Extracted from the foothills of Africa’s highest mountain, Mount Kilimanjaro, Tanzanite is an exquisite blue-violet gemstone that is more than 1000 times rarer than diamonds. Used to create sophisticated Tanzanite engagement rings and eternity rings, it has gone on to become one of the world’s best-selling gemstones, but with limited supplies available, it is expected to sell out within one generation, making it very valuable gemstone indeed.
The History of Tanzanite
There are several accounts on how Tanzanite was first discovered, but the most authentic leads us to believe that these precious stones were first discovered in 1967 by Maasai tribesman, Ali Juuyawatu, who was searching for rubies in the Merelani Hills of the Manyara Region. He shared his findings with Manuel de Souza, an Indian tailor and adventurer referred to by locals as ‘Mad Manuel’. Initially, both men assumed that the gemstones were unusually vibrant sapphires, but after testing the hardness of the stones, they discovered that they were not sapphires at all, but rather a new type of gemstone… something the world had never seen before.
Image credit: Tiffany & Co
Tanzanite & Tiffany’s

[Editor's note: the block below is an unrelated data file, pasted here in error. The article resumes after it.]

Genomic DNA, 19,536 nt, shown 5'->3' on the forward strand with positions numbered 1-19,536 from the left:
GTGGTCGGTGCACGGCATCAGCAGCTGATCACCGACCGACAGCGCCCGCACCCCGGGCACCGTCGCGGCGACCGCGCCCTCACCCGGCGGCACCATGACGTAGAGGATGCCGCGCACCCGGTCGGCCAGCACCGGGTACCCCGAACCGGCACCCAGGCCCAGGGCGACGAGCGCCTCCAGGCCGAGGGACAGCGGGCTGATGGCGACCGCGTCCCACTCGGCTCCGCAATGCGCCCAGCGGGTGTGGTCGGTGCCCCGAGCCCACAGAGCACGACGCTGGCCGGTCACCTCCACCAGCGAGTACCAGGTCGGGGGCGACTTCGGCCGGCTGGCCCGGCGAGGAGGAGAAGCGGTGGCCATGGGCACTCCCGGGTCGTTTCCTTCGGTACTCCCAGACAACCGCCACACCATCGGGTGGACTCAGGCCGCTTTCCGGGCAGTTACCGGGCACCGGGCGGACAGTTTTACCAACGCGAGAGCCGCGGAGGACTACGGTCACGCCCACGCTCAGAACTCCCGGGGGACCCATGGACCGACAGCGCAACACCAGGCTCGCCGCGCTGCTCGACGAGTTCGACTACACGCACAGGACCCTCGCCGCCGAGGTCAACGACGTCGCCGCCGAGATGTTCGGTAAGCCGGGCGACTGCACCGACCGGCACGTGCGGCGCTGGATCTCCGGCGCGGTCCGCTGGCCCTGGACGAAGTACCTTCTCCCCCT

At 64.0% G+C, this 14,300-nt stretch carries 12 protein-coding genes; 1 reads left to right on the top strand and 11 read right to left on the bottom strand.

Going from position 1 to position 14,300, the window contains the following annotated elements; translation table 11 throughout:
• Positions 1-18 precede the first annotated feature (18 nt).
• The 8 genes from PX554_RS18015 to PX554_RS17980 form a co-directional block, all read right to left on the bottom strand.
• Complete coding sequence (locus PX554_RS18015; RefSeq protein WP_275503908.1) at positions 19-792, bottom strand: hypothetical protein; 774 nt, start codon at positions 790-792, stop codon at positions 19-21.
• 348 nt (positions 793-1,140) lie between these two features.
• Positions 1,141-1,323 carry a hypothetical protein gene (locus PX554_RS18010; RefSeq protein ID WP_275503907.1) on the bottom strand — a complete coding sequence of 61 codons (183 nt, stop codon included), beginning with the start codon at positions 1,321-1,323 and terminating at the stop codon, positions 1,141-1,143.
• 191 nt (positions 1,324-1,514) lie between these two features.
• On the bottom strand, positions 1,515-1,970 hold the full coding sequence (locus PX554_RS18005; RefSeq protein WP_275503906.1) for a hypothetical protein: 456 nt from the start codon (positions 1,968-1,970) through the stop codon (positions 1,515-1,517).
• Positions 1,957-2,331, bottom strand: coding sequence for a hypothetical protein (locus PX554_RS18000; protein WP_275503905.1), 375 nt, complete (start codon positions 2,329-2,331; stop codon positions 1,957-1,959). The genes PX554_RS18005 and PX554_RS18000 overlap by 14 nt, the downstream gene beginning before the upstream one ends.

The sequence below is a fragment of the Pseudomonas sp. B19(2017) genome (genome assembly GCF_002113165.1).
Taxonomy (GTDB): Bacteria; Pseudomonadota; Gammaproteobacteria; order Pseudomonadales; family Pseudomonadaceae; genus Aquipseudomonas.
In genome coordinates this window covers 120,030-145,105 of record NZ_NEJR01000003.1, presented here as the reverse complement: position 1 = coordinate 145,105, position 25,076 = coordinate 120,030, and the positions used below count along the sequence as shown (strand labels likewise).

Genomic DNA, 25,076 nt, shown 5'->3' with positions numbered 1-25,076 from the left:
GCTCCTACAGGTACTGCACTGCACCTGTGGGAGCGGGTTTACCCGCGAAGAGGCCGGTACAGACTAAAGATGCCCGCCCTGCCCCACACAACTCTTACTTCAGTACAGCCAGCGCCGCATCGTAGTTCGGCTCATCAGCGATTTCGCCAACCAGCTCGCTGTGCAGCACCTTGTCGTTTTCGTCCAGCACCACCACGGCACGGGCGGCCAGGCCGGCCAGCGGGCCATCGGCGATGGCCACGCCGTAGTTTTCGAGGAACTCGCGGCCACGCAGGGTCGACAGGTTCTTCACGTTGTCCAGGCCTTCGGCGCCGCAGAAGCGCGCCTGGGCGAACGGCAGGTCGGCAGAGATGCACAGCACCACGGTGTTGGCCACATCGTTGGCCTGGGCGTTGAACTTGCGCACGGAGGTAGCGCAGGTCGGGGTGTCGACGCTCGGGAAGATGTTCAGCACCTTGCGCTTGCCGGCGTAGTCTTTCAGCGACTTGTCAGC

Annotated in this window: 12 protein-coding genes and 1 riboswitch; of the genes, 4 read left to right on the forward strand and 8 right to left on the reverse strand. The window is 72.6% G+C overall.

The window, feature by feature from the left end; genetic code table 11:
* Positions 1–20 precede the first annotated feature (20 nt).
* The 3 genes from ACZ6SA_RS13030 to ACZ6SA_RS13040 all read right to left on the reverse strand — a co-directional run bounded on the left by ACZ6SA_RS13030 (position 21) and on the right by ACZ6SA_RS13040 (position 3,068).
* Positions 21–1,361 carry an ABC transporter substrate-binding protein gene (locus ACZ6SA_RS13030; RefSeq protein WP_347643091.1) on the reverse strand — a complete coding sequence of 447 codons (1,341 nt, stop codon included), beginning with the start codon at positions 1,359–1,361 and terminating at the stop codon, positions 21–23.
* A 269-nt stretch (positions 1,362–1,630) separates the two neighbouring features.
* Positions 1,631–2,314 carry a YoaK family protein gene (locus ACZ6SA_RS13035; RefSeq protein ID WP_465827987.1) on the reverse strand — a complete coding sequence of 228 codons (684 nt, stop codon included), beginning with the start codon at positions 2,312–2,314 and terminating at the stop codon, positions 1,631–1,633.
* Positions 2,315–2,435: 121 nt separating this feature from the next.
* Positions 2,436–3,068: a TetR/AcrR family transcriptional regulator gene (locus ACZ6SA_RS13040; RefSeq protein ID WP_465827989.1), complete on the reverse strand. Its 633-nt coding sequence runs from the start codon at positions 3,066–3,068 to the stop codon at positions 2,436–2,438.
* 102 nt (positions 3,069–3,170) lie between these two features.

For the gems to be accurately identified, they were sent to the Gemmological Institute of America (GIA), where they were identified as gems from the mineral Zoisite. After hearing about this new precious stone, New York’s leading jewellers Tiffany & Co. decided to bring this enchanting blue gemstone to the world, naming it ‘Tanzanite’ after the country of its origin.
Tiffany & Co. went on to advertise the stone as “the most beautiful blue stone to be discovered in 2,000 years”, and during international advertising campaigns, they proudly stated, “Tanzanite can now be found in significant quantities in only two places in the world. In Tanzania. And Tiffany’s”. Today, it is available to purchase from high-end jewellers worldwide, who offer a fine selection of Tanzanite earrings, rings and pendants embellished with this exquisite gemstone.
Tanzanite: The Birthstone of December
In 2002, Tanzanite was added to the official Jewellery Industry Birthstone List as the birthstone of December, alongside turquoise and zircon. Highly collectable, it is believed that there is just the one source of tanzanite in the world, and if we continue to mine it at the current rate, the supply will be depleted in less than 15 years.
This has led to some gemmologists listing Tanzanite as a ‘one generation’ gemstone, that will simply not be available to future generations, unless they are lucky enough to inherit a tanzanite ring, pendant or earrings from those who were smart enough to invest today.